This article was originally published in January 2015.
Harry Gordon, one of the greatest war correspondents, sports writers and newspaper editors of his generation has died at the age of 89.
A great friend of the Melbourne Press Club and foundation inductee of the Media Hall of Fame, Harry passed away peacefully surrounded by his family on the Gold Coast on January 14.
The author of 15 books and official historian of the Australian Olympic Committee, one of his greatest legacies as a crusading editor was a road safety campaign mounted by the then Sun News-Pictorial in 1970.
The “Declare War on 1034” campaign – launched after a year in which 1034 people died on Victorian roads – led to the first mandatory seat belt legislation in the world.
Press Club President Michael Rowland said it was his great pleasure to induct Harry into the Media Hall of Fame and hear his reflections on a wonderful career.
“He was a tenacious editor during a time when newspapers could really make a difference to society. Above all else, he was a true gentleman and a generous mentor to so many younger journalists,” Michael Rowland said.
Harry Gordon joined Sydney’s Daily Telegraph as a copy boy at the age of 16. In his 20s he was a war correspondent in Korea and Algeria. He later became editor of the Sun News-Pictorial and then editor-in-chief of the Herald and Weekly Times and Queensland Newspapers. He was also a chairman of Australian Associated Press (AAP).
In his various leadership roles, Harry became a mentor for hundreds of young Australian journalists.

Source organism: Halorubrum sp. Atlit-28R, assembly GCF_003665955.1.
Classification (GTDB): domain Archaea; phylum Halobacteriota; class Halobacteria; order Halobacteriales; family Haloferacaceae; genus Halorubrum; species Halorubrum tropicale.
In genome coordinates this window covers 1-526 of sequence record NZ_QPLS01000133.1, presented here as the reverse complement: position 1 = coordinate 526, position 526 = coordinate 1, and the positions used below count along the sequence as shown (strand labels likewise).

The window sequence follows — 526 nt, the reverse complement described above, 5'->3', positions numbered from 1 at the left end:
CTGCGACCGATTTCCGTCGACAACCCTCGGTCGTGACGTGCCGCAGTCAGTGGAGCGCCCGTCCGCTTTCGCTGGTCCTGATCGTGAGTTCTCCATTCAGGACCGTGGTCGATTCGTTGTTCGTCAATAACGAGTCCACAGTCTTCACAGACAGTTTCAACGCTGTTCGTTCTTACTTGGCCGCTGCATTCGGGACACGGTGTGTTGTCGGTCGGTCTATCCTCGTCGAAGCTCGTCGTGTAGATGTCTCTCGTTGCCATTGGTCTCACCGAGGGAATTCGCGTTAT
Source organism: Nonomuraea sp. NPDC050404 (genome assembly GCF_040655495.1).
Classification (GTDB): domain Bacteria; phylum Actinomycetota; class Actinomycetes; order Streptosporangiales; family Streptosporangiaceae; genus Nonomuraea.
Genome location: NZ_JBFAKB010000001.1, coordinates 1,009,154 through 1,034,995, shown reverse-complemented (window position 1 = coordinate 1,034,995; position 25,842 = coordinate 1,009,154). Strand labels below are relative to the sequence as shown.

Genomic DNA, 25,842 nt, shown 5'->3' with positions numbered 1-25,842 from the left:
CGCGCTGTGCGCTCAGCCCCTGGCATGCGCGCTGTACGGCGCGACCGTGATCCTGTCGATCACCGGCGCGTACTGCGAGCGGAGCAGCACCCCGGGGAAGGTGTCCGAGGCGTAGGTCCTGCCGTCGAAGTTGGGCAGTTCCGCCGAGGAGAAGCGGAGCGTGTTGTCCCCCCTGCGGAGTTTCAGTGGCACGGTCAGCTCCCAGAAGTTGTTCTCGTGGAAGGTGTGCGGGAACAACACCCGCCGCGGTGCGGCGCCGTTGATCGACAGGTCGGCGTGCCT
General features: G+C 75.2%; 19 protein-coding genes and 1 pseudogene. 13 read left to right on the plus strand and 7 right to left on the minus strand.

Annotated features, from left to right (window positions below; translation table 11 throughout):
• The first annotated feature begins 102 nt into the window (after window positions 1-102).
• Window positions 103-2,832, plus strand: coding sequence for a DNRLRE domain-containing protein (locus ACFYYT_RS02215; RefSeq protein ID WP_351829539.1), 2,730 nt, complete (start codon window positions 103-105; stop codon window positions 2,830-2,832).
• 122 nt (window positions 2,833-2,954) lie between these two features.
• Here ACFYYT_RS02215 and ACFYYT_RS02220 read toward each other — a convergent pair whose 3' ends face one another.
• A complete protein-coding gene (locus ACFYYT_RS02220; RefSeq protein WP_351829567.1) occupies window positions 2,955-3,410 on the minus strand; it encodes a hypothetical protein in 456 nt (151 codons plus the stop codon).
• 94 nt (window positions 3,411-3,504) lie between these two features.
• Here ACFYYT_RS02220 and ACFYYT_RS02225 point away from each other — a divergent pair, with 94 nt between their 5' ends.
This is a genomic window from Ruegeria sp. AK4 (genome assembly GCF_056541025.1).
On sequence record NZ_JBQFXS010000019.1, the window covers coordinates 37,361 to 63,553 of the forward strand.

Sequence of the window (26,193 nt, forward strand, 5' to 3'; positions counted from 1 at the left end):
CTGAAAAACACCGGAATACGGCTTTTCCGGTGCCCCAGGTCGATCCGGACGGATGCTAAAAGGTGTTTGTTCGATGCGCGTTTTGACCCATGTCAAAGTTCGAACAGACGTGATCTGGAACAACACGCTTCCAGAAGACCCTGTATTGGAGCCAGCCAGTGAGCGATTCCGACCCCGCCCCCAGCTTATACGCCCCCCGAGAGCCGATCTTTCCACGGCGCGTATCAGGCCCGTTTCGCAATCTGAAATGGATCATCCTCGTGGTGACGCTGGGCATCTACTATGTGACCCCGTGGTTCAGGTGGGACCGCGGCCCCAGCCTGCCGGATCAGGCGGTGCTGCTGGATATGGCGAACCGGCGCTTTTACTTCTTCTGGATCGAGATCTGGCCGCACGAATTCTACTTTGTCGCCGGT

After the Korean War, he was sent cover his first Olympic Games, in Helsinki, in 1952. That began a lifelong engagement with the Olympic movement and many books that recorded the “golden era” of Australian Olympic sport in the 1950s and 60s. The last of his 15 books From Athens With Pride was published last year.
Australian Olympic Committee President John Coates told guests at Harry’s 80th birthday party that he had earned the respect of many people throughout Australia and around the world for his support for the Olympic movement.
“Harry is held high on a pedestal by Olympic athletes… young and old. He is their friend, he is admired and trusted and treated like a member of the family,” John Coates said.
Harry was also a key figure in the establishment of the Victoria Media Hall of Fame, soon to become the Australian Media Hall of Fame. After stepping aside from the advisory panel, he was himself nominated and inducted in 2013.
Panel chair and Melbourne Press Club board member Michael Smith described Harry as one of Australia’s greatest all-round journalists – reporter, feature writer, war correspondent, editor, author, mentor and historian.
“He was universally admired and respected by his colleagues and his professional opponents. His greatest legacy was on road safety through a campaign that helped created a movement that led to the saving of hundreds of thousands of lives around the word, “ Michael Smith said.
See videos from Harry Gordon's Media Hall of Fame induction: